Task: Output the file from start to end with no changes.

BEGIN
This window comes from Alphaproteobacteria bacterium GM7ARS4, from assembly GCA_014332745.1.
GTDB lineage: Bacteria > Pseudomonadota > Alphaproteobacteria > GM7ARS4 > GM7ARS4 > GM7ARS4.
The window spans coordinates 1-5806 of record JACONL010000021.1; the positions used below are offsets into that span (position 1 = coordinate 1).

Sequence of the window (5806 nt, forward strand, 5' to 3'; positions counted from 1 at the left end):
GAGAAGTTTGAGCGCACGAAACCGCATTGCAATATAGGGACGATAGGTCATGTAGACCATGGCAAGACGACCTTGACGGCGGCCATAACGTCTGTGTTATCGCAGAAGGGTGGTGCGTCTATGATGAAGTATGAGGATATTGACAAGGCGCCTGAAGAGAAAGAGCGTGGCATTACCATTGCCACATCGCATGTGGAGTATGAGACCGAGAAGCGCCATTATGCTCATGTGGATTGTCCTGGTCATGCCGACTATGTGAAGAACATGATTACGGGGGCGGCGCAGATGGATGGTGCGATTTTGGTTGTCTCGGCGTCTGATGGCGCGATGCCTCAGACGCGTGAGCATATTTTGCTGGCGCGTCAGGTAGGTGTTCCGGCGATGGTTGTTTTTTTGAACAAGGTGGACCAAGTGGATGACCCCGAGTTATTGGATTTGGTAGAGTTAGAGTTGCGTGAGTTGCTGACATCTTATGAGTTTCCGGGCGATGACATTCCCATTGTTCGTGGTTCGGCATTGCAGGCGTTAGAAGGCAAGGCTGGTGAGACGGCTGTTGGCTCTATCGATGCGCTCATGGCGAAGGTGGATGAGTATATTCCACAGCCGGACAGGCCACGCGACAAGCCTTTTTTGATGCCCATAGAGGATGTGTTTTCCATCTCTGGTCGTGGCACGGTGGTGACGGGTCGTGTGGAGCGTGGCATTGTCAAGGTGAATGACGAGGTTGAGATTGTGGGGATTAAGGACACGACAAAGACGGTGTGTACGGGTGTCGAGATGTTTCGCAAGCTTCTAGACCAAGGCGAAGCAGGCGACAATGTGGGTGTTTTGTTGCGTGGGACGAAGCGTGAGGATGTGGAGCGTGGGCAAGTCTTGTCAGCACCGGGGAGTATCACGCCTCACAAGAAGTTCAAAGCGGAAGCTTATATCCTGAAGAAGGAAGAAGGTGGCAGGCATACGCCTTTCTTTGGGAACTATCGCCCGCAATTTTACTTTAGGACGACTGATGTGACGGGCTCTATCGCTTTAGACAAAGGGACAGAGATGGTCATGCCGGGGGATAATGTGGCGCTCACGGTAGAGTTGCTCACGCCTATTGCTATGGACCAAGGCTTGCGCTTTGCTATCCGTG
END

This window comes from Alphaproteobacteria bacterium GM7ARS4, from assembly GCA_014332745.1.
GTDB lineage: Bacteria > Pseudomonadota > Alphaproteobacteria > GM7ARS4 > GM7ARS4 > GM7ARS4.
The window spans coordinates 1-5806 of record JACONL010000021.1; the positions used below are offsets into that span (position 1 = coordinate 1).

Sequence of the window (5806 nt, forward strand, 5' to 3'; positions counted from 1 at the left end):
GAGAAGTTTGAGCGCACGAAACCGCATTGCAATATAGGGACGATAGGTCATGTAGACCATGGCAAGACGACCTTGACGGCGGCCATAACGTCTGTGTTATCGCAGAAGGGTGGTGCGTCTATGATGAAGTATGAGGATATTGACAAGGCGCCTGAAGAGAAAGAGCGTGGCATTACCATTGCCACATCGCATGTGGAGTATGAGACCGAGAAGCGCCATTATGCTCATGTGGATTGTCCTGGTCATGCCGACTATGTGAAGAACATGATTACGGGGGCGGCGCAGATGGATGGTGCGATTTTGGTTGTCTCGGCGTCTGATGGCGCGATGCCTCAGACGCGTGAGCATATTTTGCTGGCGCGTCAGGTAGGTGTTCCGGCGATGGTTGTTTTTTTGAACAAGGTGGACCAAGTGGATGACCCCGAGTTATTGGATTTGGTAGAGTTAGAGTTGCGTGAGTTGCTGACATCTTATGAGTTTCCGGGCGATGACATTCCCATTGTTCGTGGTTCGGCATTGCAGGCGTTAGAAGGCAAGGCTGGTGAGACGGCTGTTGGCTCTATCGATGCGCTCATGGCGAAGGTGGATGAGTATATTCCACAGCCGGACAGGCCACGCGACAAGCCTTTTTTGATGCCCATAGAGGATGTGTTTTCCATCTCTGGTCGTGGCACGGTGGTGACGGGTCGTGTGGAGCGTGGCATTGTCAAGGTGAATGACGAGGTTGAGATTGTGGGGATTAAGGACACGACAAAGACGGTGTGTACGGGTGTCGAGATGTTTCGCAAGCTTCTAGACCAAGGCGAAGCAGGCGACAATGTGGGTGTTTTGTTGCGTGGGACGAAGCGTGAGGATGTGGAGCGTGGGCAAGTCTTGTCAGCACCGGGGAGTATCACGCCTCACAAGAAGTTCAAAGCGGAAGCTTATATCCTGAAGAAGGAAGAAGGTGGCAGGCATACGCCTTTCTTTGGGAACTATCGCCCGCAATTTTACTTTAGGACGACTGATGTGACGGGCTCTATCGCTTTAGACAAAGGGACAGAGATGGTCATGCCGGGGGATAATGTGGCGCTCACGGTAGAGTTGCTCACGCCTATTGCTATGGACCAAGGCTTGCGCTTTGCTATCCGTG